5. Mr. Ajit Sengupta, the learned counsel for the revenue, contended before us that the assessee was not entitled to the benefit of this section and cited several decisions to which reference will be made later on. Mr. P. P. Ginwalla, the learned counsel for the assessee, adopted the reasons given by the Kerala High Court and also relied on the meaning of the words ' wholly ' and ' exclusively ' from Oxford Dictionary Compact. Mr. Ginwalla also drew our attention to certain sections of the Act and contended that the meaning of these two words are different. It is his submission that this section contemplates the user of the machinery or the plant in its entirety and in view of the rules of grammar it should be held that the word 'wholly' used in this section refers to the word 'plant' and not to the words 'for the purpose of business carried on' by the assessee and, therefore, it should also be held that since the assessee had used the plant or machinery in its entirety the development rebate should be allowed under this section as opined by the Tribunal. Mr. Ginwalla also cited the case of Bentleys, Stokes and Lawless v. Beeson (H.M. Inspector of Taxes)  33 TC 491 but it was not a case of development rebate and was decided on different facts.
6. We are also not impressed by the contentions of Mr. Ginwalla. This section is not a charging section. It was introduced as a concession to the assessee See Indian Overseas Bank Ltd. v. Commissioner of Income-tax : 77ITR512(SC) . Therefore, to get the benefit of the section the assessee must strictly comply with it. This section and Section 10(2)(vib) of the Indian Income-tax; Act, 1922, are in pari materia. The case of Dalmia Cement Ltd. : 13ITR415(Patna) was decided in 1945 under Section 10(2)(vi) of the Indian Income-tax Act, 1922. The assessee was the owner of cement factories one of which worked only for 2 months during the relevant year. The assessee claimed depreciationallowance for 12 months in respect of that factory and it was allowed by the High Court. At page 419 of the report, Fazl Ali C.J. (as he then was) observed :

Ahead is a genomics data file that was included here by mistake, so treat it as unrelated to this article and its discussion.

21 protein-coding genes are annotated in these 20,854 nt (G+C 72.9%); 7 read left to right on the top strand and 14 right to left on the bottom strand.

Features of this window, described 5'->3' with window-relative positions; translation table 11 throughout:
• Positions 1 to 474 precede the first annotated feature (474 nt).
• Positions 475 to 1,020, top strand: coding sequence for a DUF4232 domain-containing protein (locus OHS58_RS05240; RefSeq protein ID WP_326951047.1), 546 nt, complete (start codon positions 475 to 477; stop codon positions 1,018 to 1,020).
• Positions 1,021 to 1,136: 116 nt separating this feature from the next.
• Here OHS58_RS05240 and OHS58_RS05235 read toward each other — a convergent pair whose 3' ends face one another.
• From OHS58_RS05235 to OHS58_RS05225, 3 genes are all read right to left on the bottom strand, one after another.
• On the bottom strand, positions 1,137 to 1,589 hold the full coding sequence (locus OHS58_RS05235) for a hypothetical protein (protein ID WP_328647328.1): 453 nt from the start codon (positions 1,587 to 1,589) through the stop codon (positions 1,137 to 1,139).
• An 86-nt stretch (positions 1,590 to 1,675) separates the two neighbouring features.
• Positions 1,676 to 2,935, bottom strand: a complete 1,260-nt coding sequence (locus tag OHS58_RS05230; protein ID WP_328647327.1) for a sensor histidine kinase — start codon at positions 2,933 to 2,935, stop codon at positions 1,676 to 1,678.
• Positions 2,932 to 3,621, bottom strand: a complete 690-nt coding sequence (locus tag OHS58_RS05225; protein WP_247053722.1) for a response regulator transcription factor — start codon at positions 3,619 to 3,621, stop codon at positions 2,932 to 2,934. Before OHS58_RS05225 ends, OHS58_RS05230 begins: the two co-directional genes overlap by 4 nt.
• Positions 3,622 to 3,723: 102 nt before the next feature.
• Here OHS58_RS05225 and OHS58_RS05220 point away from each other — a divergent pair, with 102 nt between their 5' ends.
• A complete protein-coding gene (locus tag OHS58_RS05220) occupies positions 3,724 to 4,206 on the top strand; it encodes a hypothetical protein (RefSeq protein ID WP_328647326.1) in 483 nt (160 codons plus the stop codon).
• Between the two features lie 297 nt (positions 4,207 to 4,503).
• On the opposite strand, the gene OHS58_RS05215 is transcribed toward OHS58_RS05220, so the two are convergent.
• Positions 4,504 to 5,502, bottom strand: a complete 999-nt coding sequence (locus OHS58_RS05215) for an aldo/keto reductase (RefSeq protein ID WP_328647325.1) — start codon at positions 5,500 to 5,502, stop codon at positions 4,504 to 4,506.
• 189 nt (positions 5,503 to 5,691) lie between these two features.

' The words ' not wholly used for the purposes of the business, profession ', etc., do not mean not used throughout the year or during the whole of the year in question. They mean that the building, machinery, etc., have not been used exclusively for the purposes of the profession or vocation, that is to say, they have been used for other purposes also.'
7. The Patna High Court followed the above observation in the case of Commissioner of Income-tax v. S. K. Sahana & Sons : 14ITR106(Patna) . The attention of the learned judges of the Kerala High Court in the case of Ouchterlony Valley Estates (1938) Ltd. : 58ITR618(Ker) was not drawn to the above decisions of the Patna High Court. In the Keralacase the assessee used some assets in the cultivation of both tea and coffee.